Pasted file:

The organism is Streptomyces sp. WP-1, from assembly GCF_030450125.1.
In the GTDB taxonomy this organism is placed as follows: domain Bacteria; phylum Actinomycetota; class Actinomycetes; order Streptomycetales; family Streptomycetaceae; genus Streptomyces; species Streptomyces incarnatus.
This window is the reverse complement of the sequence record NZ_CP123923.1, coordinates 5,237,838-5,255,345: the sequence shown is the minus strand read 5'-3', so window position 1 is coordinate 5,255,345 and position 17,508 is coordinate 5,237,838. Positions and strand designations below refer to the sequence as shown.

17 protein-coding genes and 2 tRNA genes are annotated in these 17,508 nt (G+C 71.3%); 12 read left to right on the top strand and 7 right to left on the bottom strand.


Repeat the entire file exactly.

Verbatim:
The organism is Streptomyces sp. WP-1, from assembly GCF_030450125.1.
In the GTDB taxonomy this organism is placed as follows: domain Bacteria; phylum Actinomycetota; class Actinomycetes; order Streptomycetales; family Streptomycetaceae; genus Streptomyces; species Streptomyces incarnatus.
This window is the reverse complement of the sequence record NZ_CP123923.1, coordinates 5,237,838-5,255,345: the sequence shown is the minus strand read 5'-3', so window position 1 is coordinate 5,255,345 and position 17,508 is coordinate 5,237,838. Positions and strand designations below refer to the sequence as shown.

17 protein-coding genes and 2 tRNA genes are annotated in these 17,508 nt (G+C 71.3%); 12 read left to right on the top strand and 7 right to left on the bottom strand.